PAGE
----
“Inanimate objects are always in order and, unfortunately, are impossible to fault. I never managed to observe a chair shift from one leg to the other, or a bed rear up. Or tables, even those that are tired, that dared to kneel down. I suspect that objects do so for pedagogical reasons, as a constant reproach for our instability”.
Zbigniew Herbert, Objects in: 89 wierszy, Kraków 2008, p. 141. Translated by Jodi Greig and Paulina Duda.
Much like in Herbert’s poem, objects are the only things that remain unchanged in the permanent exhibit of the Ethnographic Museum of Kraków. The exhibition, created over a dozen years ago, presents different aspects of a bygone rural world. It has, since its inception, been subject to constant reinterpretations. Subsequent generations of visitors and museum-goers, examining the objects presented in the exhibit, are always trying to find new answers to the question: “How does a person organise her/his reality?”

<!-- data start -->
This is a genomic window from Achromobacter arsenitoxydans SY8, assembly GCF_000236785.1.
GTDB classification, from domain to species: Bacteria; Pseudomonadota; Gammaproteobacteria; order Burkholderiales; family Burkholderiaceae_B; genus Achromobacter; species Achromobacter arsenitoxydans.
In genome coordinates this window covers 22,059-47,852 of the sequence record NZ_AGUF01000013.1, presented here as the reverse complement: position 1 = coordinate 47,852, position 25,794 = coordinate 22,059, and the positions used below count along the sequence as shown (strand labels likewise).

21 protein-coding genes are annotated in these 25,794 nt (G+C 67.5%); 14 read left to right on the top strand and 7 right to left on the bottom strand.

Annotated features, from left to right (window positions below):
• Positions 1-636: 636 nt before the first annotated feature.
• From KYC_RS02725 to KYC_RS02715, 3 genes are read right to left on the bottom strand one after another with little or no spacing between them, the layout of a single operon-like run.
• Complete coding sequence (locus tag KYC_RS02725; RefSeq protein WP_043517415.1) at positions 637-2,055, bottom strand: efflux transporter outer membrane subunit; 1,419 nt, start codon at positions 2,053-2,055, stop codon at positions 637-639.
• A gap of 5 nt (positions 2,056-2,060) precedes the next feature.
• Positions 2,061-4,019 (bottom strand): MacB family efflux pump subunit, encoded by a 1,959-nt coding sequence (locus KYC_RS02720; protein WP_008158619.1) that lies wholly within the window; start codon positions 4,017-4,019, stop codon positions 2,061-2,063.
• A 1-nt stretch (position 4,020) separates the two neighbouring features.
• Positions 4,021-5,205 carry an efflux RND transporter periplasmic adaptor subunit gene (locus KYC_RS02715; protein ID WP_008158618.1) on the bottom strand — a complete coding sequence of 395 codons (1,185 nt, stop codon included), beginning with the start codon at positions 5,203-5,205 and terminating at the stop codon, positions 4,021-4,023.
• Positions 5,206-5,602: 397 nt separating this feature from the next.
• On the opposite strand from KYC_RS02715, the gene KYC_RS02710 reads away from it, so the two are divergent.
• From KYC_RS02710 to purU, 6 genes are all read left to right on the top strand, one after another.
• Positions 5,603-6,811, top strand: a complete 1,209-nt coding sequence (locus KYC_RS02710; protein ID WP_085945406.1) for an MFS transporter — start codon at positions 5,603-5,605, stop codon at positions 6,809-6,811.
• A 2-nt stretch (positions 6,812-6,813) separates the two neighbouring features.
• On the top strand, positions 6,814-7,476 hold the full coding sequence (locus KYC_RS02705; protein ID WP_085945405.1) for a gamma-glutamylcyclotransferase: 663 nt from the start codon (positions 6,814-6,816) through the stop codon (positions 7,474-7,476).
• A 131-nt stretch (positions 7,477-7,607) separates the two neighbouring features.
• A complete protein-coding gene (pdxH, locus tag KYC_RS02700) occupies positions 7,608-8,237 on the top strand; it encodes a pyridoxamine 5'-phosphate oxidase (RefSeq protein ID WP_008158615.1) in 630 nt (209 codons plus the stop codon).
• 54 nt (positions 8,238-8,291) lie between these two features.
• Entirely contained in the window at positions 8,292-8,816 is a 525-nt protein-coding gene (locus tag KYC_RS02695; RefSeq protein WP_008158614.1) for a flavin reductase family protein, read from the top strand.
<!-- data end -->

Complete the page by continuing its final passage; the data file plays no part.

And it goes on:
Hailing from different ethnographic regions of Poland, the items are grouped according to microhistories about the successive stages of a person’s life, their relationship to nature, work, the home, creativity, religion, ceremony and to other people.
It is possible to treat the exhibition either as a coherent whole or as individual components — one can mull over specific objects. We propose four approaches: Inside, The Rhythm of Life, Human Objects and Unattainable Earth. However, these are not the only ways to experience the permanent exhibit — we leave space for new interpretations and we allow the objects to work their magic — to captivate, inspire, to remind and… to reproach.